During the Analysis phase of the ADDIE model, instructional designers gather information and conduct a thorough analysis to understand the learning needs, objectives, audience characteristics, existing resources, and constraints. This phase is critical for laying the foundation for the entire instructional design process. Here’s what happens during the Analysis phase in more detail:

  1. Identifying Learning Goals and Objectives: Designers work closely with stakeholders to identify the overarching goals of the instructional program or project. They then break down these goals into specific, measurable learning objectives that articulate what learners should be able to do or know upon completion of the instruction.
  2. Assessing Learner Characteristics: Designers analyze the characteristics of the target audience, including their prior knowledge, skills, experience, learning styles, motivations, and any special needs or considerations. This helps designers tailor the instructional materials and strategies to meet the diverse needs of learners.
  3. Conducting Task Analysis: Designers analyze the tasks or skills that learners need to perform or acquire. This involves breaking down complex tasks into smaller, manageable components to identify the knowledge and skills required for successful task completion. Task analysis helps ensure that the instructional content and activities align with real-world performance requirements.
  4. Reviewing Existing Resources and Constraints: Designers review existing instructional materials, resources, technologies, and infrastructure that may be relevant to the project. They also identify any constraints or limitations, such as budget, time, technology, or organizational policies, that may impact the design and development of the instruction.
  5. Identifying Learning Environment and Context: Designers consider the learning environment and context in which the instruction will take place. This includes factors such as physical space, technological infrastructure, available support services, and cultural or organizational norms. Understanding the learning environment helps designers design instruction that is appropriate and effective for the context.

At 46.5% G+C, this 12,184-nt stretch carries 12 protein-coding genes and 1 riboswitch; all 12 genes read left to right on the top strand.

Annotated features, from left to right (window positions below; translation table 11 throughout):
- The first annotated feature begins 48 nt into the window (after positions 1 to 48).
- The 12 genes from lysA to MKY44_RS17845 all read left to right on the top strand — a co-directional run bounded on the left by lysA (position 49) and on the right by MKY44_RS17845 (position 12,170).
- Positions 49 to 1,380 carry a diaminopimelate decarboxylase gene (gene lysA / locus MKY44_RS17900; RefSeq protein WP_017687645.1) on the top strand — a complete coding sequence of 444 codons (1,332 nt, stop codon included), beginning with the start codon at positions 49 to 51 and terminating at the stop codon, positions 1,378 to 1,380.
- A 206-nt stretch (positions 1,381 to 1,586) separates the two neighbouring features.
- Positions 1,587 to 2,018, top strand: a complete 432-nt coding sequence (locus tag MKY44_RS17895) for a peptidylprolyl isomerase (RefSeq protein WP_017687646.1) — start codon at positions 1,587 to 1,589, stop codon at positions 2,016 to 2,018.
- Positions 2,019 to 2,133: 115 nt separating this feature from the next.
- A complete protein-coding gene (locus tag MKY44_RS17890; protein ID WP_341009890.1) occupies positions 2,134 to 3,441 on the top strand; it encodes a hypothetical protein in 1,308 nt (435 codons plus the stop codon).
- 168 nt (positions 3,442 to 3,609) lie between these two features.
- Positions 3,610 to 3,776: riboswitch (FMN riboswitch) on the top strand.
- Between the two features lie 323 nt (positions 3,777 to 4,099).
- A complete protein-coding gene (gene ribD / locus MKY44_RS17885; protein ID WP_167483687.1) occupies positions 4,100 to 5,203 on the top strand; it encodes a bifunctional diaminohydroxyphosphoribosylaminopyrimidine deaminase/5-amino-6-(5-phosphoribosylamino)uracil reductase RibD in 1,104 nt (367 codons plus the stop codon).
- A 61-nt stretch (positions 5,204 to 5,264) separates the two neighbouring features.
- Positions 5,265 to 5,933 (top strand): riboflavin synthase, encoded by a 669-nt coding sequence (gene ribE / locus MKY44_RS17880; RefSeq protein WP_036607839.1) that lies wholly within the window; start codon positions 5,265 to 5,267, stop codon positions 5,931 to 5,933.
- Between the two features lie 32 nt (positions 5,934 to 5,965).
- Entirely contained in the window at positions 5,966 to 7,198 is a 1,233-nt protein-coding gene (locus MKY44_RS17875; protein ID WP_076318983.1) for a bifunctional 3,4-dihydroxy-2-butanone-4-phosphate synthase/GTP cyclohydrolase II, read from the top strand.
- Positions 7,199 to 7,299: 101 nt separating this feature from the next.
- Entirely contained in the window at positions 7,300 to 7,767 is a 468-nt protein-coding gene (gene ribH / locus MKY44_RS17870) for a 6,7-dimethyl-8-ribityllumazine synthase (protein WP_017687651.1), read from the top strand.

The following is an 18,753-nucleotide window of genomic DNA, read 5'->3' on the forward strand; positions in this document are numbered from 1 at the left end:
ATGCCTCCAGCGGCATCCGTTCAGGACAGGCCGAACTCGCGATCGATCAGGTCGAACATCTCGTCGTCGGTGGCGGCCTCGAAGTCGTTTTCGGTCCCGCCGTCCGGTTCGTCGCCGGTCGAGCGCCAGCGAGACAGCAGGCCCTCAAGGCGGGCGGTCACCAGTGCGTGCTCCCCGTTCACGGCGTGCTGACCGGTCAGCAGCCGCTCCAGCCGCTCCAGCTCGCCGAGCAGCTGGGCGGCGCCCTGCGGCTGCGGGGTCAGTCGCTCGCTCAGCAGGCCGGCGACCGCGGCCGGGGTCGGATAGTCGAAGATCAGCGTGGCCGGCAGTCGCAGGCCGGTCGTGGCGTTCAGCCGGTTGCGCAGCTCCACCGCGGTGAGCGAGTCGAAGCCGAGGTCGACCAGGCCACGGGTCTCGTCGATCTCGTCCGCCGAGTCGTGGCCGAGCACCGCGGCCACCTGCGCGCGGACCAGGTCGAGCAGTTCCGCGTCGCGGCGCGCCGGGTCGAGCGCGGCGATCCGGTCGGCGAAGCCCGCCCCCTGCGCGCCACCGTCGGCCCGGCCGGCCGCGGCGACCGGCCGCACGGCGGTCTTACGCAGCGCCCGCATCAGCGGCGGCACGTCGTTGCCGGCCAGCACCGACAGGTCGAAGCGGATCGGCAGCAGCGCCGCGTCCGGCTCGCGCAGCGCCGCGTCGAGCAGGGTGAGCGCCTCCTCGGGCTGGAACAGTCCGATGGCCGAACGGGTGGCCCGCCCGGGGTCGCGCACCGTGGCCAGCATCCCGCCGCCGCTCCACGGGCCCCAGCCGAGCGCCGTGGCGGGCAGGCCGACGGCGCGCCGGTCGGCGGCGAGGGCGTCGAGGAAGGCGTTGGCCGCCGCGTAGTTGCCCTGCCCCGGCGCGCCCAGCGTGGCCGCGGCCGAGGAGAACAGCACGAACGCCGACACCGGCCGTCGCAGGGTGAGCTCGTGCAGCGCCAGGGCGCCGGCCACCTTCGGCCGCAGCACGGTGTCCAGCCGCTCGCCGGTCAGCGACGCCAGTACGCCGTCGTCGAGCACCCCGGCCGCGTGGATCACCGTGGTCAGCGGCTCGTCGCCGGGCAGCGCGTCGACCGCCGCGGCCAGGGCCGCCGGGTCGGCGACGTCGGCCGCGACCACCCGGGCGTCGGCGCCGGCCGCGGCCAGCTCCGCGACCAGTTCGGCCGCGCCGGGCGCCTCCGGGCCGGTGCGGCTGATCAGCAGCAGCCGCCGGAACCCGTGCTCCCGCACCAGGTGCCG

6. Defining Evaluation Criteria: Designers establish criteria and methods for evaluating the effectiveness of the instructional program. This involves determining how learning outcomes will be assessed, what types of data will be collected, and what indicators of success will be used to measure the achievement of learning objectives.

Overall, the Analysis phase of the ADDIE model lays the groundwork for the instructional design process by gathering essential information, identifying learning goals and objectives, assessing learner characteristics, reviewing resources and constraints, considering the learning environment and context, and defining evaluation criteria. This phase sets the stage for the subsequent Design phase, where instructional strategies and materials are developed based on the analysis findings.


For more information, check out our free eLearning course, Overview of the ADDIE Process.